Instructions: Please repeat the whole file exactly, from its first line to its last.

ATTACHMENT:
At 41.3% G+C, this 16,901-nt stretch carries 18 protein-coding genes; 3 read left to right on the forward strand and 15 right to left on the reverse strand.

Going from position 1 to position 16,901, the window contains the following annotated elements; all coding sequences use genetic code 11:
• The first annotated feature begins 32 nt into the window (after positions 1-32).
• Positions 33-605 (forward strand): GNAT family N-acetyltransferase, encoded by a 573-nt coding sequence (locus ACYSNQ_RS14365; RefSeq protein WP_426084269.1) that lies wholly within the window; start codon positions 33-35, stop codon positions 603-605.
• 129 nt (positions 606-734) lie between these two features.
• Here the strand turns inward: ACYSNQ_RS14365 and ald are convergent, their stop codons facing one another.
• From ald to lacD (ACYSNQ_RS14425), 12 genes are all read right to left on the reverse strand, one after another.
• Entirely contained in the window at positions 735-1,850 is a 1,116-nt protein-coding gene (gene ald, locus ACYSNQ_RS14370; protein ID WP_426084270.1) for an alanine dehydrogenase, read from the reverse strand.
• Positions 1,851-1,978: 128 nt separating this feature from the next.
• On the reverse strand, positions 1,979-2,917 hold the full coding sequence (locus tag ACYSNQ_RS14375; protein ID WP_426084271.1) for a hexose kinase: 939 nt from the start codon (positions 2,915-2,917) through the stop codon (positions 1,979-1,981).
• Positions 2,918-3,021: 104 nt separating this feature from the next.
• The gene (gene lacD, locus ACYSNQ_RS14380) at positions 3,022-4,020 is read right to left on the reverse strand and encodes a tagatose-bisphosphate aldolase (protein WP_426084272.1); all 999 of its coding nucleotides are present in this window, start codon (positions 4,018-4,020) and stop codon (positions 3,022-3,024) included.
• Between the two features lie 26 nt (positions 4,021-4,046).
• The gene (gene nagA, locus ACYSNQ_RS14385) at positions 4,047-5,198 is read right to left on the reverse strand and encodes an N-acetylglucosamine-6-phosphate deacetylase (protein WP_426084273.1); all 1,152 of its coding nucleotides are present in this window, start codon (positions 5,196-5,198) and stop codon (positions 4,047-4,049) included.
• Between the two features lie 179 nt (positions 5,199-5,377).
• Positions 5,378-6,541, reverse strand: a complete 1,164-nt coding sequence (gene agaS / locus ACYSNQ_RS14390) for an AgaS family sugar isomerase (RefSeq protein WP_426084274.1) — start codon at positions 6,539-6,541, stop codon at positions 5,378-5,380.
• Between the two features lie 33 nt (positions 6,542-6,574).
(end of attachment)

At 41.3% G+C, this 16,901-nt stretch carries 18 protein-coding genes; 3 read left to right on the forward strand and 15 right to left on the reverse strand.

Going from position 1 to position 16,901, the window contains the following annotated elements; all coding sequences use genetic code 11:
• The first annotated feature begins 32 nt into the window (after positions 1-32).
• Positions 33-605 (forward strand): GNAT family N-acetyltransferase, encoded by a 573-nt coding sequence (locus ACYSNQ_RS14365; RefSeq protein WP_426084269.1) that lies wholly within the window; start codon positions 33-35, stop codon positions 603-605.
• 129 nt (positions 606-734) lie between these two features.
• Here the strand turns inward: ACYSNQ_RS14365 and ald are convergent, their stop codons facing one another.
• From ald to lacD (ACYSNQ_RS14425), 12 genes are all read right to left on the reverse strand, one after another.
• Entirely contained in the window at positions 735-1,850 is a 1,116-nt protein-coding gene (gene ald, locus ACYSNQ_RS14370; protein ID WP_426084270.1) for an alanine dehydrogenase, read from the reverse strand.
• Positions 1,851-1,978: 128 nt separating this feature from the next.
• On the reverse strand, positions 1,979-2,917 hold the full coding sequence (locus tag ACYSNQ_RS14375; protein ID WP_426084271.1) for a hexose kinase: 939 nt from the start codon (positions 2,915-2,917) through the stop codon (positions 1,979-1,981).
• Positions 2,918-3,021: 104 nt separating this feature from the next.
• The gene (gene lacD, locus ACYSNQ_RS14380) at positions 3,022-4,020 is read right to left on the reverse strand and encodes a tagatose-bisphosphate aldolase (protein WP_426084272.1); all 999 of its coding nucleotides are present in this window, start codon (positions 4,018-4,020) and stop codon (positions 3,022-3,024) included.
• Between the two features lie 26 nt (positions 4,021-4,046).
• The gene (gene nagA, locus ACYSNQ_RS14385) at positions 4,047-5,198 is read right to left on the reverse strand and encodes an N-acetylglucosamine-6-phosphate deacetylase (protein WP_426084273.1); all 1,152 of its coding nucleotides are present in this window, start codon (positions 5,196-5,198) and stop codon (positions 4,047-4,049) included.
• Between the two features lie 179 nt (positions 5,199-5,377).
• Positions 5,378-6,541, reverse strand: a complete 1,164-nt coding sequence (gene agaS / locus ACYSNQ_RS14390) for an AgaS family sugar isomerase (RefSeq protein WP_426084274.1) — start codon at positions 6,539-6,541, stop codon at positions 5,378-5,380.
• Between the two features lie 33 nt (positions 6,542-6,574).